Garrison Keillor February 12, 2006
Words Beyond Woebegon Life: Garrison Keillor at Cerritos
By Glen Creason
Electronic technology with all its magic demands a price from all of us. Those kids who sit wide-eyed in front of X boxes, cyber hounds who chat in rooms of electronic bytes and those who explore the world from inside darkened cubicles are increasingly detached from the most virtual of realities, their fellow humans. Yet, that yearning which yearns beyond flat screen monitors and the safety of a screen name universe is making a comeback. Assisted, ironically by this same technology an ancient form of connection between people is making a return to favor. That art is storytelling and one of the greatest practitioners of this precious form, Garrison Keillor visited the Performing Arts Center on Sunday afternoon. He absolutely delighted a full house with riveting tales told with affection and warmth. Within his droll descriptions of “plain, honest people” this yarn-spinner enlightened his listeners to the infinite variations of the best and slightly off-kilter idiosyncrasies of folks just like us.
Maestro Keillor is best known for his radio show, The Prairie Home Companion but at this matinee he ventured outside his native rural Minnesota frequently but returned again and again to examples of human frailty and wisdom in those dear ones of Lake Woebegon. He began the festivities with an impromptu song of the joys of warm California that set the stage for two fascinating hours of word paintings on subjects as diverse as his insomniac eight year old daughter, his sleep-eating, the silliness of low-fat diets for grandmas, the sweet memories of necking in the front seat of a car in the 50’s and a teeth-chattering description of Winter in Minnesota.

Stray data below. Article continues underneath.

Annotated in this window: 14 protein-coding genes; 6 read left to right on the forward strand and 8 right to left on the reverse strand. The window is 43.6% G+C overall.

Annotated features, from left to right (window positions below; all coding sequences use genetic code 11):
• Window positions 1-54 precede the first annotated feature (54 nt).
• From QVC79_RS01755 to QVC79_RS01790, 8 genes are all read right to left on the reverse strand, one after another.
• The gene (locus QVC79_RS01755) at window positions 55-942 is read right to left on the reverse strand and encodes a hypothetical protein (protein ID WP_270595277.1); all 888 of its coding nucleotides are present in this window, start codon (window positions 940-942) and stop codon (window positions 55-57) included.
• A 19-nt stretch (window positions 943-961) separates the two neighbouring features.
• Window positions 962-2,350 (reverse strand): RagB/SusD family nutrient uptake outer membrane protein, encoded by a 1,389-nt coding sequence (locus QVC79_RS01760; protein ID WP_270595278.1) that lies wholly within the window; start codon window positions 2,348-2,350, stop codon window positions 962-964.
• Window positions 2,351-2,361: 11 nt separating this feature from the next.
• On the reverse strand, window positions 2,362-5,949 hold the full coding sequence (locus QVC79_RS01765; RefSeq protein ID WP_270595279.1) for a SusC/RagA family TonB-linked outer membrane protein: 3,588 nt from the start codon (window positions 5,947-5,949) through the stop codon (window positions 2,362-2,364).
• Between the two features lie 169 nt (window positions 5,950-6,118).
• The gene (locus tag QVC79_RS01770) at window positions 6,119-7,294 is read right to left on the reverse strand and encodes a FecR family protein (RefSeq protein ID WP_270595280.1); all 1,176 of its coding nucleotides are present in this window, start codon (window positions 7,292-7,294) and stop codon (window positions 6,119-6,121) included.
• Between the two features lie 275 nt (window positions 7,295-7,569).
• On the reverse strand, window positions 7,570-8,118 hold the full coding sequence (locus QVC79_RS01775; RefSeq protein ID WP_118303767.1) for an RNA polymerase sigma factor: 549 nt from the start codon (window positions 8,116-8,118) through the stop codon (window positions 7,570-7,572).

Keillor’s sonorous baritone caresses the words and his modulation changes slightly to emphasize the dialogues and descriptions. Interspersed, like on his radio show he tosses in a song, well done in fact and always interesting like the unusual “By the Waters of Babylon” mostly done by reggae musicians. There was also a goodly number of rock and roll oldies, which brightened his recollections of parking with a pretty girl, back in the days of bench seats and Ford coupes. You could look around the audience and find fellow travelers grinning from ear to ear and sinking into these dreamscapes joyfully, punctuating the commentary with raucous laughter and nods of understanding. The entire hall was connected by the humanity brought into focus by this one man.
After the intermission the second half was just one, incredibly interwoven story-masterpiece involving the commitment ceremony of Starflower Moonbright of California, twelve Lutheran ministers, a couple of fiberglass ducks, the bowling ball urn of a beloved, a bereaved grandson on a parasail, an ex-lover in a hot air balloon, a drunken old Norwegian bachelor and a lake dog with a rotten fish in his mouth. You kind of had to be there. Yes, the entire hall celebrated the visit of Garrison Keillor and actually exchanged glances of appreciation, not only of the superb storyteller but of each other as well.